Hiking to Arenig Fawr bothy and mountain
On your hike to Arenig Fawr you will find mountain solitude, a cute bothy, a stunning reservoir and 360-degree summit views. This part of Snowdonia isn’t very well known, so chances are, you will only meet goats and sheep on your walk. This is a great place to come if you want to get away from the popular overcrowded mountains of Snowdonia.
Highlights of the walk
The walk starts with a tarmac road. You need to follow it for a mile and then head right onto a trail through a metal stile. You will leave Llyn Celyn behind you, but if you look back as you walk up the hill, you will see some nice views.
After you leave the tarmac road you will reach Llyn Anerig in about 20 minutes (1 mile). This reservoir looks even more beautiful once you start walking up the mountain. In fact, once you reach enough elevation you will have views of both Llyn Celyn and Llyn Arenig.
Arenig Fawr bothy
Beside the reservoir’s outflow, you will find a cute Welsh bothy, which provides shelter from the elements. We really appreciated this, as the day of our visit was really windy. You can even sleep in this both, although it would be quite cramped. There are two sleeping platforms and a tiny fireplace. Although this area isn’t very well-known, if you want to spend the night at the Anerig Fawr bothy, you might want to take a tent as well just in case it is occupied.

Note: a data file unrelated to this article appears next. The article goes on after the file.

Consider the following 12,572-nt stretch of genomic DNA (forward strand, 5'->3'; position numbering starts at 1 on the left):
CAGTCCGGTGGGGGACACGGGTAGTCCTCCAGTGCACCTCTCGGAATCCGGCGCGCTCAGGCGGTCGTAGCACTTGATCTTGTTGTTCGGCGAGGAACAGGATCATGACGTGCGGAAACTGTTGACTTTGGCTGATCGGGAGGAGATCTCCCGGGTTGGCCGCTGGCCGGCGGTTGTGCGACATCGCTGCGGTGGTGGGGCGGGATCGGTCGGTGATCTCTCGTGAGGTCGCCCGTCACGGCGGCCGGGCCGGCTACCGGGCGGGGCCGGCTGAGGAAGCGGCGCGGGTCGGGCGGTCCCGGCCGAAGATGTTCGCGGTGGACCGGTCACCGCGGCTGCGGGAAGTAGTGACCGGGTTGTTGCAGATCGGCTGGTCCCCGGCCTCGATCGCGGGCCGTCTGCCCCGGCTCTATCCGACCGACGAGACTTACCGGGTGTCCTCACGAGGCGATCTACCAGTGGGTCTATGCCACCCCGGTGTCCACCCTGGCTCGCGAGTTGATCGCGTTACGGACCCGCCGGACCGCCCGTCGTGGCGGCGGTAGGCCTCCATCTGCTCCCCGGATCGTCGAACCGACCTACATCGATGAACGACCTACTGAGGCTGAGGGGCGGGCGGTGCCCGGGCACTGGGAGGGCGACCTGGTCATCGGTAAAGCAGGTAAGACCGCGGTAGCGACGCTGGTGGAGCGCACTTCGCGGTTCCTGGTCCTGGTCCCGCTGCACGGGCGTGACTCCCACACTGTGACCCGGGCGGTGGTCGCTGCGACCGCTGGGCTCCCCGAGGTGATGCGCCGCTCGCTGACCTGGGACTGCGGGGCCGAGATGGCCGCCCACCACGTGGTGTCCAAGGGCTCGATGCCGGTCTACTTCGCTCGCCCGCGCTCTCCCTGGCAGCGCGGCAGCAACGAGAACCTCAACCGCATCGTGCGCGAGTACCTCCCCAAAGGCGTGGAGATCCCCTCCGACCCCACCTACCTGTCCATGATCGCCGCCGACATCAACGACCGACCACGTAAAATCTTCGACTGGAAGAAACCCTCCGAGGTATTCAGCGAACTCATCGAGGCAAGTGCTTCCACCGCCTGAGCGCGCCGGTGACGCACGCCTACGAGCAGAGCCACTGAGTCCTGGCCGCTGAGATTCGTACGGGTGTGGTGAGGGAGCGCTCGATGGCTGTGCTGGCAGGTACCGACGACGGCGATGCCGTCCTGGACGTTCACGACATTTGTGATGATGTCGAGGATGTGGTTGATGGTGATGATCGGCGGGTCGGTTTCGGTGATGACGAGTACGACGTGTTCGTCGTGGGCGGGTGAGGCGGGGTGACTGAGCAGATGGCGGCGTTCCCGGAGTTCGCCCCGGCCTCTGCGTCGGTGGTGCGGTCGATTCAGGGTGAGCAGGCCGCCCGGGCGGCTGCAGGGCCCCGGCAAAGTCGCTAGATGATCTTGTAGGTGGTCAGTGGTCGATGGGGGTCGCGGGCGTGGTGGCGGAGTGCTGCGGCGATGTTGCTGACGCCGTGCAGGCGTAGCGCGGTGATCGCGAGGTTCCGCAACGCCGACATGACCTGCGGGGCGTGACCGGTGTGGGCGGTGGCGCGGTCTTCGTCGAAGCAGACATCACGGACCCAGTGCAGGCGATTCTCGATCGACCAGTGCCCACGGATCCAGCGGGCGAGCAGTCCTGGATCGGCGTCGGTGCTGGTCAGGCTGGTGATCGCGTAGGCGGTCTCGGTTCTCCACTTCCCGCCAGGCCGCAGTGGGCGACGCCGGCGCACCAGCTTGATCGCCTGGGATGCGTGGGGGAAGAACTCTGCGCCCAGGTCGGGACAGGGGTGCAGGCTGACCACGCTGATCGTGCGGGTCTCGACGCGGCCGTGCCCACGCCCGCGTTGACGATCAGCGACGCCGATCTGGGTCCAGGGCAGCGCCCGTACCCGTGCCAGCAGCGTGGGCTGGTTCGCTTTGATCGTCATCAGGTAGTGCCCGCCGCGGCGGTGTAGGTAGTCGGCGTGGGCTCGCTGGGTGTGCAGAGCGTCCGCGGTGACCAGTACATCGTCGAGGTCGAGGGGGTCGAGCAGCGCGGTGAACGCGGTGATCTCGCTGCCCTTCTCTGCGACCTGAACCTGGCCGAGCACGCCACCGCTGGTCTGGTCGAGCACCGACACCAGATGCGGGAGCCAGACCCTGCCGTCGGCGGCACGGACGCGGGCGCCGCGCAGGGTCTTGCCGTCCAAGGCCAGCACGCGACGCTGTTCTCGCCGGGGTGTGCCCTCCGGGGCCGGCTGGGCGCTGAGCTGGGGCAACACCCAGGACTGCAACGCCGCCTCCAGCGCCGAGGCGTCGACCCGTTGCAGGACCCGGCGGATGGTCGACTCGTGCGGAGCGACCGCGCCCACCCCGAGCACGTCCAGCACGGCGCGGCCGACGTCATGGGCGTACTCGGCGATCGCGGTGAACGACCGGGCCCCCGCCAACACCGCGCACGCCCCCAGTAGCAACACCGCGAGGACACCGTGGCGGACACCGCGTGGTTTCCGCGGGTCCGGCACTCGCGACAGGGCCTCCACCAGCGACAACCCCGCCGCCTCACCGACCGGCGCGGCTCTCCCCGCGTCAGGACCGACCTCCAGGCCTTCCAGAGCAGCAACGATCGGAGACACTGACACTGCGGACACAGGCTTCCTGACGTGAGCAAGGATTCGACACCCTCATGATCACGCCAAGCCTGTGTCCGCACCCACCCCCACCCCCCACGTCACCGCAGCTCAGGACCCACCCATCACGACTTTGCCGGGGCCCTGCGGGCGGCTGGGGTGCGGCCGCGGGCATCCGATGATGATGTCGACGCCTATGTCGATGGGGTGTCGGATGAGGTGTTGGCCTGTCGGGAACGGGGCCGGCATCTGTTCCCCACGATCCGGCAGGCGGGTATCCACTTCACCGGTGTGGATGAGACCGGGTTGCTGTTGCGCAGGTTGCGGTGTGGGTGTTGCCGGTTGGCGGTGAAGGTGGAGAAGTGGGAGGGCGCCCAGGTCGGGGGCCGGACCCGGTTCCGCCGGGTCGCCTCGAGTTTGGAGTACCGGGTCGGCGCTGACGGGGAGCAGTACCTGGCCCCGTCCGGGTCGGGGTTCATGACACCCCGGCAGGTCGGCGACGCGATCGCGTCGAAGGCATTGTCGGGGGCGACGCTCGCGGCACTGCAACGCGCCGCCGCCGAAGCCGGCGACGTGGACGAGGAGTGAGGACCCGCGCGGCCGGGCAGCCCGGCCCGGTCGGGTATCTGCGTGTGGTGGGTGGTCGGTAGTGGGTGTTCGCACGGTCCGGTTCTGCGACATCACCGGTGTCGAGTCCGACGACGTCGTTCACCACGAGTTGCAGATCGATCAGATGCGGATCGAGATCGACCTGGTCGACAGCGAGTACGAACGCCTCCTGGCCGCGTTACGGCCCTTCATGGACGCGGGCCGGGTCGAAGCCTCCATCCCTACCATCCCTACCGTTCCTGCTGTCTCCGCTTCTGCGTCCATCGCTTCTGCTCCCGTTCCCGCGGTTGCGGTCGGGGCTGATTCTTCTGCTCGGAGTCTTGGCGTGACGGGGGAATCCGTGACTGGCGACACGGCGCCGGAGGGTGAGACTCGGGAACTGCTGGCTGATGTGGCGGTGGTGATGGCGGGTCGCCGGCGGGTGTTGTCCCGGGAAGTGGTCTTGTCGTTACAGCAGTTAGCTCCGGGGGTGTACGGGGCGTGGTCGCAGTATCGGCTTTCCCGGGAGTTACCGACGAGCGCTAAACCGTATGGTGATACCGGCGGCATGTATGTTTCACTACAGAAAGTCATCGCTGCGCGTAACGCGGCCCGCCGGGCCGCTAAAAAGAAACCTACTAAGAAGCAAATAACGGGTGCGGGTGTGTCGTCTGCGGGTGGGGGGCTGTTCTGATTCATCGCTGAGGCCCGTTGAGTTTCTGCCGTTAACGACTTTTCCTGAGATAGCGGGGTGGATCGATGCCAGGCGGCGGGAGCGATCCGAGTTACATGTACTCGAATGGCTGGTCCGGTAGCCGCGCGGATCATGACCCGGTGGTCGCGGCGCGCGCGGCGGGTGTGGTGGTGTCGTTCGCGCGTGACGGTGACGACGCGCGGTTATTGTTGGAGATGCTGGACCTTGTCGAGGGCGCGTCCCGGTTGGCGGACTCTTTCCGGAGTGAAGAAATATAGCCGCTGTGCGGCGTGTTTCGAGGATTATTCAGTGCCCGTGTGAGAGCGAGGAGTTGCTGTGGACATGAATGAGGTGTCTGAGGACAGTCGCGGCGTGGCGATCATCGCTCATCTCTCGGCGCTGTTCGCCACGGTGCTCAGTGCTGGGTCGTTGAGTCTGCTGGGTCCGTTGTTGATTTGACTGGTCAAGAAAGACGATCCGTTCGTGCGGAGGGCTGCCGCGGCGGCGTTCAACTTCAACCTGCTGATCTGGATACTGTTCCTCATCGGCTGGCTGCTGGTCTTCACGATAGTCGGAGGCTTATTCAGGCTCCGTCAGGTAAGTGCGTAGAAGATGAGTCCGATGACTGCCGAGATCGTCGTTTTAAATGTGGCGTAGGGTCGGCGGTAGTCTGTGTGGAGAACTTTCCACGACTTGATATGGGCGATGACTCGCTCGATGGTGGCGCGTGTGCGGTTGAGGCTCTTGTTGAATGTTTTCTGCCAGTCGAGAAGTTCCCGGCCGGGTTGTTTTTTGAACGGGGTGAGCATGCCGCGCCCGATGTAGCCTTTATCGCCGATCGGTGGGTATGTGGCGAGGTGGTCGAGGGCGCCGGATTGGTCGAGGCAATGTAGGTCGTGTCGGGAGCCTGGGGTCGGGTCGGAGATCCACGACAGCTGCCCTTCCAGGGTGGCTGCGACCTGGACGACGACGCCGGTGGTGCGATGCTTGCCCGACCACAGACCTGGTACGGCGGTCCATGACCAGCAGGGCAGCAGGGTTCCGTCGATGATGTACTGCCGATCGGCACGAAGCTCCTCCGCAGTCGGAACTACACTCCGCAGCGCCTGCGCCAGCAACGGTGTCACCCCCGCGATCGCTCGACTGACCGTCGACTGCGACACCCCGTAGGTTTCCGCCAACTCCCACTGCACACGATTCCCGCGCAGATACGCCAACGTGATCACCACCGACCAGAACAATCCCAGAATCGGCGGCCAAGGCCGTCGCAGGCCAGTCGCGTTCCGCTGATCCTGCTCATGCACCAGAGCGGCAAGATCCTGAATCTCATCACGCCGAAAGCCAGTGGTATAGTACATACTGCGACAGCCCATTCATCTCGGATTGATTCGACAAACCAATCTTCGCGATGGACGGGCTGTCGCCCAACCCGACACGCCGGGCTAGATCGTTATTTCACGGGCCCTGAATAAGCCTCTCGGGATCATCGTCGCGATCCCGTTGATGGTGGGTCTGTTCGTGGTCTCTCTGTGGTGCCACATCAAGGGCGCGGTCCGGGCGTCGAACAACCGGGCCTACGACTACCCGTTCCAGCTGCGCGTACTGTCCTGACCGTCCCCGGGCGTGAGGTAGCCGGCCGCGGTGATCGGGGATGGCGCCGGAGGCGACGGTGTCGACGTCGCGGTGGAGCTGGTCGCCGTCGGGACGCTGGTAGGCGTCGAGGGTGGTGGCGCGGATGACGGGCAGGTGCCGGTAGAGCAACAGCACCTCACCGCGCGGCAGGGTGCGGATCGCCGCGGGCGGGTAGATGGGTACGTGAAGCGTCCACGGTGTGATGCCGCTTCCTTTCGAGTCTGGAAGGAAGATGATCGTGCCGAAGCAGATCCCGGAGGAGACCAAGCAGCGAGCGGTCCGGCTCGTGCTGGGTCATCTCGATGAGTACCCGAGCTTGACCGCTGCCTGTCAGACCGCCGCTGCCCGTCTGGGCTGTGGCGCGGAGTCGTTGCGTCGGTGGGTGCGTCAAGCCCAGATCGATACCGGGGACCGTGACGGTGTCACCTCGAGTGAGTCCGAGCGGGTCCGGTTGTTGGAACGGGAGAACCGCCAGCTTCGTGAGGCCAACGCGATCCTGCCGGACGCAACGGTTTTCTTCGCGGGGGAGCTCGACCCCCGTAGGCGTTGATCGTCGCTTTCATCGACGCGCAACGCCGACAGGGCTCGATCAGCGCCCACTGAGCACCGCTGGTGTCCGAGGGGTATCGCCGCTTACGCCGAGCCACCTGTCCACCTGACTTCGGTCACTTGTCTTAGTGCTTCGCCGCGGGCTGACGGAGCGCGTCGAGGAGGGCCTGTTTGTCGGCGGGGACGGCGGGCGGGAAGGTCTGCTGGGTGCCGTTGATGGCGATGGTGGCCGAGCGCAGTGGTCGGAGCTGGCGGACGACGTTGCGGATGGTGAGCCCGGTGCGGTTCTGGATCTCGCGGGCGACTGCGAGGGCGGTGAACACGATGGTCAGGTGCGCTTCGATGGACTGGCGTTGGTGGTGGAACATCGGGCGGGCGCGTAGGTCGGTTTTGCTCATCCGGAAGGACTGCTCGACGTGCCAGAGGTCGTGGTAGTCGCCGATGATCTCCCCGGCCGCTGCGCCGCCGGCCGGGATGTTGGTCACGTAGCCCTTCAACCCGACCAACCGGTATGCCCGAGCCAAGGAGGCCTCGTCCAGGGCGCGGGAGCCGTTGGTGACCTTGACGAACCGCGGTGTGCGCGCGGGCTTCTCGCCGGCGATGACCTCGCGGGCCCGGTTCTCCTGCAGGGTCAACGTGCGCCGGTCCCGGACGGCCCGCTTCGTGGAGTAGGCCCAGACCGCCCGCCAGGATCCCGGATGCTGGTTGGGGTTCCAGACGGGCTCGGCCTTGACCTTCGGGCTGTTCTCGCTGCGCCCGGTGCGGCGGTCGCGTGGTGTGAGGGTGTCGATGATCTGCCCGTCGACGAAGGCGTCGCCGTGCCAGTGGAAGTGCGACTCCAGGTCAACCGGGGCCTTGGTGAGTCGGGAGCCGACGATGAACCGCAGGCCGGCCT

The hike up to the peak is full is scenic views. You will have to walk upwards a lot and cross a couple of small fences. Once you arrive at the mountain top you will be awarded with panoramic images to all directions. On a clear day, you can see Snowdon, Tryfan and even the Berwyn mountains. There is a stone circle, which acted as a windbreak for us. I think if I didn’t have my hiking poles I would have been blown off the mountain as wind speed reached 50 mph! Make sure to check the forecast before you set off!
On the summit, you can find a memorial for eight American young men, who died in a plane crash in 1943. Some of the crash wreckage was places next to the memorial plaque.
You can head back the same way you came or make your hike into a circular route and head down towards the south ridge. This route is not always obvious, so if visibility is not great, then I suggest heading back the same way. Also, make sure to bring a map with you. We used AllTrails and OS Maps, but not all of the route was marked.
Arenig Fawr’s south ridge
If conditions are right I really suggest coming this way, as this area is full of good photographic possibilities. First, you will descend south and then make a short ascend onto Arenigh Fawr’s “south top”. Below you will see some rocky knolls and small pools. This area would be great for wild camping! Follow the fence down and then you can spend some time exploring. Gaitors can be useful here to avoid wet feet, as it is always very boggy.
After you explored the area you can start descending. Once you reach the marked track the path is quite uneventful until you come upon an old settlement. Amnodd Wen is just a ruin nowadays, but once it was a thriving farming community. It can provide as a nice photographic subject.
This circular hike is 8.7 miles (14 km). The elevation gain is 760 m.
You need to be quite fit to do this hike and have some sort of map, as the route is not always obvious. You will come across a mixture of well-made tracks and vague and sketchy sections. Carrying an emergency communicator is highly reccommended on a remote hike like this.
The south ridge and the stretch after Amnodd Wen can be very wet underfoot, so gaiters are recommended.
You can find parking by a minor road off the A4212.
Parking lat/long: 52.937543, -3.742574
You can download my GPX track for your Arenig Fawrd Circular walk:
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